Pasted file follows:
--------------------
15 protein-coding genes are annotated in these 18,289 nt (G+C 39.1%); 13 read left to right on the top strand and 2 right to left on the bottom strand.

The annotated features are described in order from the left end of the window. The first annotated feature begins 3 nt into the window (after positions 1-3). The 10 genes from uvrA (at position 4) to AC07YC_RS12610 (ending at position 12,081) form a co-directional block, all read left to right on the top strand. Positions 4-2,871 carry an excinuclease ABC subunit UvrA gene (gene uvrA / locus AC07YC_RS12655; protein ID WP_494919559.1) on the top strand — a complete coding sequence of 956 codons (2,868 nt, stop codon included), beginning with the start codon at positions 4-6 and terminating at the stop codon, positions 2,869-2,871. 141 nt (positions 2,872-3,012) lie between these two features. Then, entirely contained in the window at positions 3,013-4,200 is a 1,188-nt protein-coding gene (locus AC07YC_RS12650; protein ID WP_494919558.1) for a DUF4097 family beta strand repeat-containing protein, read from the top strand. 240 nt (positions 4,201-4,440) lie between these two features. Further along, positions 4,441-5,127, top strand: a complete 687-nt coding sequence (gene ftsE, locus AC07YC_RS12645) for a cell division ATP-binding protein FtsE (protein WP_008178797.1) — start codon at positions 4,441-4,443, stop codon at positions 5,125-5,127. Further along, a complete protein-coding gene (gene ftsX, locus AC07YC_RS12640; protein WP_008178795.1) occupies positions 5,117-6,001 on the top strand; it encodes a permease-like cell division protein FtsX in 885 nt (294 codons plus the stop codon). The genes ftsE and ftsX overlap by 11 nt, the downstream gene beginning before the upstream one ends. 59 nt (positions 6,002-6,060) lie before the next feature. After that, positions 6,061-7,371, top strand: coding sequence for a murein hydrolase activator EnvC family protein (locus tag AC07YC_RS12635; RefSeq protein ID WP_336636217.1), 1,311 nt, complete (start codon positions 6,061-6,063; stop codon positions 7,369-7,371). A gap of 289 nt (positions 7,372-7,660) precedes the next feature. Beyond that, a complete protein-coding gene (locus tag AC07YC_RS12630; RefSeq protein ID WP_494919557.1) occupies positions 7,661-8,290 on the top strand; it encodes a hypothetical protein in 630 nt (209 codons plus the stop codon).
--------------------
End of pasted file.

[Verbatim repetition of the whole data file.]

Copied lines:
15 protein-coding genes are annotated in these 18,289 nt (G+C 39.1%); 13 read left to right on the top strand and 2 right to left on the bottom strand.

The annotated features are described in order from the left end of the window. The first annotated feature begins 3 nt into the window (after positions 1-3). The 10 genes from uvrA (at position 4) to AC07YC_RS12610 (ending at position 12,081) form a co-directional block, all read left to right on the top strand. Positions 4-2,871 carry an excinuclease ABC subunit UvrA gene (gene uvrA / locus AC07YC_RS12655; protein ID WP_494919559.1) on the top strand — a complete coding sequence of 956 codons (2,868 nt, stop codon included), beginning with the start codon at positions 4-6 and terminating at the stop codon, positions 2,869-2,871. 141 nt (positions 2,872-3,012) lie between these two features. Then, entirely contained in the window at positions 3,013-4,200 is a 1,188-nt protein-coding gene (locus AC07YC_RS12650; protein ID WP_494919558.1) for a DUF4097 family beta strand repeat-containing protein, read from the top strand. 240 nt (positions 4,201-4,440) lie between these two features. Further along, positions 4,441-5,127, top strand: a complete 687-nt coding sequence (gene ftsE, locus AC07YC_RS12645) for a cell division ATP-binding protein FtsE (protein WP_008178797.1) — start codon at positions 4,441-4,443, stop codon at positions 5,125-5,127. Further along, a complete protein-coding gene (gene ftsX, locus AC07YC_RS12640; protein WP_008178795.1) occupies positions 5,117-6,001 on the top strand; it encodes a permease-like cell division protein FtsX in 885 nt (294 codons plus the stop codon). The genes ftsE and ftsX overlap by 11 nt, the downstream gene beginning before the upstream one ends. 59 nt (positions 6,002-6,060) lie before the next feature. After that, positions 6,061-7,371, top strand: coding sequence for a murein hydrolase activator EnvC family protein (locus tag AC07YC_RS12635; RefSeq protein ID WP_336636217.1), 1,311 nt, complete (start codon positions 6,061-6,063; stop codon positions 7,369-7,371). A gap of 289 nt (positions 7,372-7,660) precedes the next feature. Beyond that, a complete protein-coding gene (locus tag AC07YC_RS12630; RefSeq protein ID WP_494919557.1) occupies positions 7,661-8,290 on the top strand; it encodes a hypothetical protein in 630 nt (209 codons plus the stop codon).